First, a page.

While I've been an RFF member for quite some time, I rarely post (but lurk fairly frequently). I hope this post is acceptable to you all --when seeing this new board it seemed the logical place. I thought I'd post an announcement here about the f295 Symposium on Lensless, Alternative and Adaptive Processes taking place in Pittsburgh, PA USA April 26-29 2007. The key event are a series of 8 lectures and round-table discussions taking place on Friday April 27 with the Center for Arts in Society at Carnegie Mellon University. There are also workshops and exhibitions.
Here's a list of the speakers, the titles of their talks and a bit about each.
: Contemporary Pinhole Photography and its Place in Photographic History
Jo Babcock’s work has been exhibited internationally, including exhibitions at the Brooklyn Museum, the San Francisco Museum of Modern Art, the Alternative Museum, the Center for the Arts at Yerba Buena Gardens, and the Sao Paulo Bienal. He is the author of The Invented Camera: Low Tech Photography and Sculpture (Freedom Voices Publications, 2005)
Photography and Memory
Craig Barber is represented in several prominent museum and private collections including the Museum of Fine Arts, Houston; the Victoria and Albert Museum, London; the Brooklyn Art Museum; the George Eastman House, Rochester, NY; and Museo Nacional de Bellas Artes, Buenos Aires, Argentia, among others. In 2006 Umbrage Editions published his book, ”Ghosts in the Landscape: Vietnam Revisited.
: Reality, Representation and Lo-Fi Image-Making
Barbara Ess’s work has been the subject of cover stories in Artforum and Art in America magazines. She has had one-woman shows at the High Museum of Art, Atlanta; Curt Marcus Gallery, New York; Faggionato Fine Arts, London; and Fundacion la Caixa, Barcelona, and at galleries in Madrid, Los Angeles, Paris, Antwerp, Cologne, and Washington. Her book, I Am Not This Body (Aperture 2001), was selected as one of the ten top photography books of the year by the Village Voice.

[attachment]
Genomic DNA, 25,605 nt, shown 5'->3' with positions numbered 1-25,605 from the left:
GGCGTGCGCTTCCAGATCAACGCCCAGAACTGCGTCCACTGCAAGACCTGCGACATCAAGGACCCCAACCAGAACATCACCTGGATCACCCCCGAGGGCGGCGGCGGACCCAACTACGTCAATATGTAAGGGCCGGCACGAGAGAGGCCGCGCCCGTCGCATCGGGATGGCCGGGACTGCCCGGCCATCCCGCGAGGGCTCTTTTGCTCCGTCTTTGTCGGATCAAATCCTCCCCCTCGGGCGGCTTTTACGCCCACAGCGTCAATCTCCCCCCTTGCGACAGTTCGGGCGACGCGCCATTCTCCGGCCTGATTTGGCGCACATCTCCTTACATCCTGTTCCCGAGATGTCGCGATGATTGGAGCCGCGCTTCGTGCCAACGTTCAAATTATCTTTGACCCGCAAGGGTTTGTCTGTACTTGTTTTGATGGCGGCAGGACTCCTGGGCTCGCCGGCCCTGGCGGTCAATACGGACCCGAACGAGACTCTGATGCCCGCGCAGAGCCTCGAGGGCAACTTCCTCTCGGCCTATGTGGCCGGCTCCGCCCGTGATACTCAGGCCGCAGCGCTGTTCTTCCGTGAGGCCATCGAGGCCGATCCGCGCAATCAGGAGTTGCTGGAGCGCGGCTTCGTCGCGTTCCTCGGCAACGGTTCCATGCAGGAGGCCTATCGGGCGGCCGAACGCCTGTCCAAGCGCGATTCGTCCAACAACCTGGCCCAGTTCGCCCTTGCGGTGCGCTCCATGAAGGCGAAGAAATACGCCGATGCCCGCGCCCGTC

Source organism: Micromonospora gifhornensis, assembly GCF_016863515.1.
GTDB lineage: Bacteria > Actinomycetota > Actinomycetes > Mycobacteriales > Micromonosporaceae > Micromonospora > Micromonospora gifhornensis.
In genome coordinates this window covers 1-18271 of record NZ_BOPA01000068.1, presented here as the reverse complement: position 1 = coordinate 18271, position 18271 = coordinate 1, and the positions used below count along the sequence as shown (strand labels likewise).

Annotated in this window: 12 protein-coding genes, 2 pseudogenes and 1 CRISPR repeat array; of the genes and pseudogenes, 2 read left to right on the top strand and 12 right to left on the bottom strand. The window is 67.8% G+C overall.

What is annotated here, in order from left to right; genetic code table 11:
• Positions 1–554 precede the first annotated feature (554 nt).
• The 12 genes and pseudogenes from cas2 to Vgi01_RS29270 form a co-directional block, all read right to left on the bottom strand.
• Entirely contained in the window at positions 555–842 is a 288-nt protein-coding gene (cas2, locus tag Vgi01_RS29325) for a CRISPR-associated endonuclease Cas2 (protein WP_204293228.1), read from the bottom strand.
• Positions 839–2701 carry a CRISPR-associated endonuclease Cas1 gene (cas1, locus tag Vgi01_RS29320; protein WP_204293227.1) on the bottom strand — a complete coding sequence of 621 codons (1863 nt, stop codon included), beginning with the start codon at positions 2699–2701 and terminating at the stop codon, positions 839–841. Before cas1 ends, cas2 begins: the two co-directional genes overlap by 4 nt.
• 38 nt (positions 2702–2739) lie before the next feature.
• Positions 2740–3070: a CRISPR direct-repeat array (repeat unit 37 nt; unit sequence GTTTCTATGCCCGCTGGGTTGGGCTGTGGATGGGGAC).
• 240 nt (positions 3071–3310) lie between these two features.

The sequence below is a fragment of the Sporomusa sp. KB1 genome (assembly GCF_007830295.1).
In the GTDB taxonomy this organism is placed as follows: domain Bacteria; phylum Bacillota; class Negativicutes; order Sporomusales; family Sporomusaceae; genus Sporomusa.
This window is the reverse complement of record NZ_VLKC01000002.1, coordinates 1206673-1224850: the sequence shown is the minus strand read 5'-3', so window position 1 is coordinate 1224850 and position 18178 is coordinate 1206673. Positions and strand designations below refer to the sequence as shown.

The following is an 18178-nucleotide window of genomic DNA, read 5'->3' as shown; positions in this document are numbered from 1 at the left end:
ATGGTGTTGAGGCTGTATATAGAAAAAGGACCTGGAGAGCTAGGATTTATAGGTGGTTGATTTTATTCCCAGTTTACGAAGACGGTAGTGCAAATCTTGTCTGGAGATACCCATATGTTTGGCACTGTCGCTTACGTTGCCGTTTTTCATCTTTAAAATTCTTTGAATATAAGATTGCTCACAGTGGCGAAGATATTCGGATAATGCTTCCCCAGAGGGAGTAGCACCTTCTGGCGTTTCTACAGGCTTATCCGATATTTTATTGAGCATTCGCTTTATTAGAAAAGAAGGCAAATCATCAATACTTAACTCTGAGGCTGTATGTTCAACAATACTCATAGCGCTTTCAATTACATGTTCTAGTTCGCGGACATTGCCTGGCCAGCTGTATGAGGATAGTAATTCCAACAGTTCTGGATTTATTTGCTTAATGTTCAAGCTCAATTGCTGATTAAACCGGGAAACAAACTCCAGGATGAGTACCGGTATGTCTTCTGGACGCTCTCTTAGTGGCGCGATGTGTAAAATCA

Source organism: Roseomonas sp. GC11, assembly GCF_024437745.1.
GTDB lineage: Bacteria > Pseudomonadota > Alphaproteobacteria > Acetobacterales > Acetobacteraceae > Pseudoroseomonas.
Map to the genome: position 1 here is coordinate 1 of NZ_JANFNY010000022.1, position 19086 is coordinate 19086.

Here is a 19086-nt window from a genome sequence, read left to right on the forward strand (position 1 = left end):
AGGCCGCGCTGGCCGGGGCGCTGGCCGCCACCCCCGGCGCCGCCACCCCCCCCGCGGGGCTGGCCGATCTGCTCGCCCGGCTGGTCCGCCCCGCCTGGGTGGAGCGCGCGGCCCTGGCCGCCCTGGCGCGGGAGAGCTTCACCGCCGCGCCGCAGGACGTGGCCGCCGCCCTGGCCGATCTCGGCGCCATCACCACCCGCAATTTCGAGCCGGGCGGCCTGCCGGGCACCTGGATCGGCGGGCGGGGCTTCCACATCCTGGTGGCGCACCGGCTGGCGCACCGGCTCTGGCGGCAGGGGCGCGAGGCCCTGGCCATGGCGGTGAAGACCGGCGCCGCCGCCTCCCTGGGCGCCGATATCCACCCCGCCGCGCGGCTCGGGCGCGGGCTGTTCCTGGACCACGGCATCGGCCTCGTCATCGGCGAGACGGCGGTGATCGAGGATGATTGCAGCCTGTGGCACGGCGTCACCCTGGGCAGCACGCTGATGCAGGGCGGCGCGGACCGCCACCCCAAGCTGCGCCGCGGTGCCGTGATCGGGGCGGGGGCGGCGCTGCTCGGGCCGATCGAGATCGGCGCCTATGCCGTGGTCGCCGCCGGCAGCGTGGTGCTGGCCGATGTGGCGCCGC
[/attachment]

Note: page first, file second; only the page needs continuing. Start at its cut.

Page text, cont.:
: Steps Leading to ‘Primitive Photography’
Alan Greene has had numerous solo and group exhibitions,and taught photography as an adjunct professor and a leader of workshops. In 1998, he began experimenting with the 1840s-era calotype process and building his own cameras and lenses. This culminated in the 2001 publication of a technical manual, Primitive Photography. He has contributed to the Encyclopedia of 19th Century Photography and the Vocabulaire technique de la photographie.
: Back to Basics: The Renaissance in Alternative and Historic Photographic Processes
Currently Patricia is the director of the Center for Alternative and Historic Processes (CFAAHP). She is also concentrating on the development of the Ebauche Foundation for the Arts. For the previous 12 years she was the driving force behind Sixty Eight Degrees black and white photo lab.
Terry King, FRPS
: Retro-Invention: A Revolution in Gold and Blue
In 1982 Terry King was awarded the fellowship of the Royal Photographic Society for gum bichromate prints. As a result of the lectures he was giving, he was asked if he would design and run a yearlong workshop on alternative processes. This workshop became the basis of the revival of alternative processes in the UK. The workshops went under the title of ‘From Wedgwood to Bromoil’. A significant proportion of those now practising or teaching alternative processes have now been taught by Terry’s students or their students. In 1997 he started the Alternative Photography International Symposium which developed a pattern of meeting in alternate years in the UK and in Santa Fe in the US.
: Introduction: ‘Simple’ Methods in a Complex World
Tom founded and directs f295 an international organization with more than 1,000 members interested in furthering the dialogue regarding the art of lensless photography and the craft of alternative and adaptive photographic processes. He has exhibited his work internationally and been published in Ag, Afterimage, Black and White Photography (UK), and View Camera.
: The Daguerreotype: Past, Present & Perfect
Mike Robinson is the proprietor of Mike Robinson’s Century Darkroom, in Toronto, Canada. His daguerreian art is in the collections of The Portrait Gallery of Canada, The Art Gallery of Ontario, The Hallmark Fine Art Collection in Kansas City, The Snite Museum of Art at Notre Dame University, The George Eastman House International Museum of Photography and in many private collections. His work has also been reproduced in Discover Magazine, Photo Ed, and Art & Antiques Magazine. His chapter on albumen printing has been published in Coming into Focus. His research into the working methodology of Southworth & Hawes has been published in the exhibition catalogue, Young America: The Daguerreotypes of Southworth & Hawes.
Complete information, including information about registration and the list of workshops may be found on the symposium website: